Structure and orientation changes of omega- and gamma-gliadins at the air-water interface: A PM-IRRAS Spectroscopy and Brewster angle microscopy study

  • Banc A
  • Desbat B
  • Renard D
 et al. 
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Abstract

Microscopic and molecular structures of omega- and gamma-gliadin monolayers at the air-water interface were studied under compression by three complementary techniques: compression isotherms, polarization modulation infrared reflection absorption spectroscopy (PM-IRRAS), and Brewster angle microscopy (BAM). For high molecular areas, gliadin films are homogeneous, and a flat orientation of secondary structures relative to the interface is observed. With increasing compression, the nature and orientation of secondary structures changed to minimize the interfacial area. The gamma-gliadin film is the most stable at the air-water interface; its interfacial volume is constant with increasing compression, contrary to omega-gliadin films whose molecules are forced out of the interface. gamma-Gliadin stability at a high level of compression is interpreted by a stacking model.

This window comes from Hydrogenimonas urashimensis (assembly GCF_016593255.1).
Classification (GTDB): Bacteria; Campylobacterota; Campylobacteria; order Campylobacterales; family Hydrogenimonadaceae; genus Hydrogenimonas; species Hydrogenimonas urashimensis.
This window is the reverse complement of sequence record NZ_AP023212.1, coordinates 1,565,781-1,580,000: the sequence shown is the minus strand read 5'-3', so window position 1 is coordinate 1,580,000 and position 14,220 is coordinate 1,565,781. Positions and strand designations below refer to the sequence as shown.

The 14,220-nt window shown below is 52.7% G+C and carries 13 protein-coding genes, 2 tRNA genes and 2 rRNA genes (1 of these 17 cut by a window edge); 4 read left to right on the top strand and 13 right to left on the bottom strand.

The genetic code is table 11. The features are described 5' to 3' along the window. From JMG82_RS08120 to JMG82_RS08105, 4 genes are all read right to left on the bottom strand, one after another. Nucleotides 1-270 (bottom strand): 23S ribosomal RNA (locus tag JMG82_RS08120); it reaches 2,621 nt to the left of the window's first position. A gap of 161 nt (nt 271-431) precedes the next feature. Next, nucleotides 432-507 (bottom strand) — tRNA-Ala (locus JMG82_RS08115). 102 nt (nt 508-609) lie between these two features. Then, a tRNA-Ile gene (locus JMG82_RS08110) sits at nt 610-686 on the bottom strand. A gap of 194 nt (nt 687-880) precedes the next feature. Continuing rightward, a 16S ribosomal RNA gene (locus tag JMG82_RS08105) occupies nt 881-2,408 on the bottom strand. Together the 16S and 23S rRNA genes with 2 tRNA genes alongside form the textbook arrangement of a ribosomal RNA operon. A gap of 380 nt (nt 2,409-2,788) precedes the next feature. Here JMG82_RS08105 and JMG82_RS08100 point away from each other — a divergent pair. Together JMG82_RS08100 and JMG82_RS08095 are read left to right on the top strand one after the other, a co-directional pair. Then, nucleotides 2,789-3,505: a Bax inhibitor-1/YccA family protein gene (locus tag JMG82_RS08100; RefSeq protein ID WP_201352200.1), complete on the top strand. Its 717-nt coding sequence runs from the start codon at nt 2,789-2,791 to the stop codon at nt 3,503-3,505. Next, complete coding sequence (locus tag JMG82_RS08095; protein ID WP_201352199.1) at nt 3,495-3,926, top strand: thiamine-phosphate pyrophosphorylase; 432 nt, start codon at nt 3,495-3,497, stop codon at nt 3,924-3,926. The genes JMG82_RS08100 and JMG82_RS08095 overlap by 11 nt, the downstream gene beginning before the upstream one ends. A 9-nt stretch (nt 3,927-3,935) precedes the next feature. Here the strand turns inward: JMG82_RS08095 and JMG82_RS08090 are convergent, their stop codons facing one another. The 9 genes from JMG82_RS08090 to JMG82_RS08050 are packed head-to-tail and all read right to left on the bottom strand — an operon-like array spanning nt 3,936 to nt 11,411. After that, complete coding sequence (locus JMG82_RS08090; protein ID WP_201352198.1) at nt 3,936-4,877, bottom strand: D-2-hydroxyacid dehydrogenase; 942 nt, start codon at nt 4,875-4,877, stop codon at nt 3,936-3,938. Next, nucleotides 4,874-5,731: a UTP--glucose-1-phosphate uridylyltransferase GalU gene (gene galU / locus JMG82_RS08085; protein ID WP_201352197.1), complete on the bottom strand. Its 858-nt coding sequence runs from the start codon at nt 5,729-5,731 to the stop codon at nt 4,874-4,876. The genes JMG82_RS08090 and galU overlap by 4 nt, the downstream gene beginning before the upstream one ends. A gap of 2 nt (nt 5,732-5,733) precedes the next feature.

Author-supplied keywords

  • adsorption
  • alpha-helix
  • central repetitive domain
  • ir spectroscopy
  • optical-constants
  • peptides
  • secondary structures
  • seed-storage proteins
  • transform infrared-spectroscopy
  • wheat gluten proteins

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Authors

  • A Banc

  • B Desbat

  • D Renard

  • Y Popineau

  • U Mangavel

  • L Navailles

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